While these brave negotiations and costly arrangements were in progress over Europe and the Middle East, the group of more than a thousand Czech refugees bided their time in cold, bleak Bratislava. There they were accommodated in two ill-equipped hostels, Slobodarna and Patronka.
”Slobodarna was a hostel for singles, built to accommodate about a hundred people. The 450 of us received straw palliasses to sleep on; the men were given the basement and ground floor and the girls – the minority – the two upper floors. The overcrowding and lack of sanitation were disgusting but we were told it would only be for a short while. The Hlinka Guard (Slovak Fascists) permitted us to walk in the yard for three hours together and to play cards. But we were young and could take it better than the elderly. We were an organized group united by a common goal: Palestine and kibbutz. By the end of December, we thought, we should be sailing down the Danube on our way to freedom and three or four weeks later we should be in Palestine. That was the plan.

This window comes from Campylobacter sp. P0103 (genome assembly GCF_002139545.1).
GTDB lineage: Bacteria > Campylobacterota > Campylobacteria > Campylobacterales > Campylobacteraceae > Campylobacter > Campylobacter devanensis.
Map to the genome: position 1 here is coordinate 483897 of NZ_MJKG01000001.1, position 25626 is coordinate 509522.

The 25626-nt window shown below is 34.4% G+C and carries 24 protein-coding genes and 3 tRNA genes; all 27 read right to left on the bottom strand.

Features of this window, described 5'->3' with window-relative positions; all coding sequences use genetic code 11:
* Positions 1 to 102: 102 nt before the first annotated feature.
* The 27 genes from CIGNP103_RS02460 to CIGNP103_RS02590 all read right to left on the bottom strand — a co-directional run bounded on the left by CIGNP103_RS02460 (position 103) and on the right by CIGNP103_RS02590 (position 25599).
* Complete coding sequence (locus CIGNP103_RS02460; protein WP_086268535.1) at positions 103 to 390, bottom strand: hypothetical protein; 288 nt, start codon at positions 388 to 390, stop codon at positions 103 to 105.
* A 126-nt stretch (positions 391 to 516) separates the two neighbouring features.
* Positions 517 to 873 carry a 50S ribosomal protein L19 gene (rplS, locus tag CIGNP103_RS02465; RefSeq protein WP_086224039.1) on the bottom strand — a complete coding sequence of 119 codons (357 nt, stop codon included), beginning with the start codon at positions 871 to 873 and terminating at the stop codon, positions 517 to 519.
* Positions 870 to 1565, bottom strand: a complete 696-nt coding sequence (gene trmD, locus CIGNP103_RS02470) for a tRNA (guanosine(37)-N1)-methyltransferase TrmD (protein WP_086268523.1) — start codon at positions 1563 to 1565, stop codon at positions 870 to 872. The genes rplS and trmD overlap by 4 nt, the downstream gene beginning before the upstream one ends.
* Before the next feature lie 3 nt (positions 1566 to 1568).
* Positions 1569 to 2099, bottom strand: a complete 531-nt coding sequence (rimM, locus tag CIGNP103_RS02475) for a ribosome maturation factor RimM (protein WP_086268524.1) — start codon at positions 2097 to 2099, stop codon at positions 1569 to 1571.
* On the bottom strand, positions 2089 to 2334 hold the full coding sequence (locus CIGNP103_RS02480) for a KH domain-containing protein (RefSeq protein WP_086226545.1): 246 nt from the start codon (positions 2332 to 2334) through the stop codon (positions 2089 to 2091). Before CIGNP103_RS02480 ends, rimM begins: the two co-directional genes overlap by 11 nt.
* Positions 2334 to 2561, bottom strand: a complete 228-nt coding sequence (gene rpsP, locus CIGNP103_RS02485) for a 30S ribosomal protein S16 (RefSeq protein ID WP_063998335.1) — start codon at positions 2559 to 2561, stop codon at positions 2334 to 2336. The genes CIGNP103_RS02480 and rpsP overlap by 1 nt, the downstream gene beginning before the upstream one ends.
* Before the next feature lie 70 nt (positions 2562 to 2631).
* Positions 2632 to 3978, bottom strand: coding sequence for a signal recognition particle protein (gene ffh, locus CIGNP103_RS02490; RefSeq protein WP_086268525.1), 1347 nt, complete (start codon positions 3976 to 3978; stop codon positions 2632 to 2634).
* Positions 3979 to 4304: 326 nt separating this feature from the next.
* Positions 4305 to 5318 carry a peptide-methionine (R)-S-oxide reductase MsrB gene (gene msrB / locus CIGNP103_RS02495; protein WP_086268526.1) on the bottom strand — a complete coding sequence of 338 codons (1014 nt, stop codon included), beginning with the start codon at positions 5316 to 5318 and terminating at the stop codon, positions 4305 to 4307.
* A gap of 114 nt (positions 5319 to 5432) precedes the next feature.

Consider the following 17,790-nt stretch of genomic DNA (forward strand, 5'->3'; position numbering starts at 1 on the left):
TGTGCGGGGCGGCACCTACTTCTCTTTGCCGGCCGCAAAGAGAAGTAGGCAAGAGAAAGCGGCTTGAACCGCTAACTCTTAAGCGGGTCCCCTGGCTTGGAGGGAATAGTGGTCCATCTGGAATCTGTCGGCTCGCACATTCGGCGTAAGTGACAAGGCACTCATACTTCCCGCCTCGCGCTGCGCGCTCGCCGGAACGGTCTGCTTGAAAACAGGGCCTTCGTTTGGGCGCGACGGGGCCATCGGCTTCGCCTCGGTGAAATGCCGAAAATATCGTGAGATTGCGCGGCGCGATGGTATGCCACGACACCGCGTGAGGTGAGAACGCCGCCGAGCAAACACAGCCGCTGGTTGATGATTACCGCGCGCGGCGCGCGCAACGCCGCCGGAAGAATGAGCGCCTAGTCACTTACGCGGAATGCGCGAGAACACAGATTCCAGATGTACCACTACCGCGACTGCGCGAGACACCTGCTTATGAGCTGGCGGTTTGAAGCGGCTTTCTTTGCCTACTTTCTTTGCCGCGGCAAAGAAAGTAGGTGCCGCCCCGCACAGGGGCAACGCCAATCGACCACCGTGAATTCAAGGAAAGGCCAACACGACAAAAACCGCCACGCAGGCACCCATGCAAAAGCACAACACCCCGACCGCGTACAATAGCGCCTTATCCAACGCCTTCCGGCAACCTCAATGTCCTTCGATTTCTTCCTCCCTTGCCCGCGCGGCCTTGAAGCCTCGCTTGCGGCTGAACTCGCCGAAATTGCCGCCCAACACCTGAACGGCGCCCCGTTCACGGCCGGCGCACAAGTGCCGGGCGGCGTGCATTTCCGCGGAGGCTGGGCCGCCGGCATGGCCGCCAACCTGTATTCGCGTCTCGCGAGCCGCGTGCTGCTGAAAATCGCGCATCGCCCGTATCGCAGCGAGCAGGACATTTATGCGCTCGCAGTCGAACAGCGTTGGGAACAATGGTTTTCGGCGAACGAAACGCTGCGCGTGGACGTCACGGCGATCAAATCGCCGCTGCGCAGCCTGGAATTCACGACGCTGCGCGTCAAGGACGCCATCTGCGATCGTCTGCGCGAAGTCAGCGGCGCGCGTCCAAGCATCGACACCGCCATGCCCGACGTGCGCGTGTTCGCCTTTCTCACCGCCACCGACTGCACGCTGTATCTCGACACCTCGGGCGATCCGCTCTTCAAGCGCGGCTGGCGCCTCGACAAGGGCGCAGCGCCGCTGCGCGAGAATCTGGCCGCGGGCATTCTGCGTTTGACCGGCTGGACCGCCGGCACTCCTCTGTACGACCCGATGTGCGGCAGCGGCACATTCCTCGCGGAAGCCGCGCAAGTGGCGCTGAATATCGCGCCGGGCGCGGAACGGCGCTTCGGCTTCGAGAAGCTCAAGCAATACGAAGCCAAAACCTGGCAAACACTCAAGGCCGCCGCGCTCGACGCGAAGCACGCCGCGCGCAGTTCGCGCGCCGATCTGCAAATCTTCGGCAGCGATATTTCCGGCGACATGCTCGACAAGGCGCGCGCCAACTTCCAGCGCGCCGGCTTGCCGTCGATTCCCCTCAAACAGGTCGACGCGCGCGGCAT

In December we were told to get ready to leave in January. January 1940 came and went. We waited. Month after month passed by and we were still at that hostel. There were reasons: more people had to join the group; by the time the others arrived, the Danube had frozen, then there were no boats. Each commune bought basic provisions for the voyage, such as sugar, biscuits, crackers, soap, canned sardines, flour, egg powder and cigarettes. All in preparation for our voyage to Palestine.” (Uri Spitzer)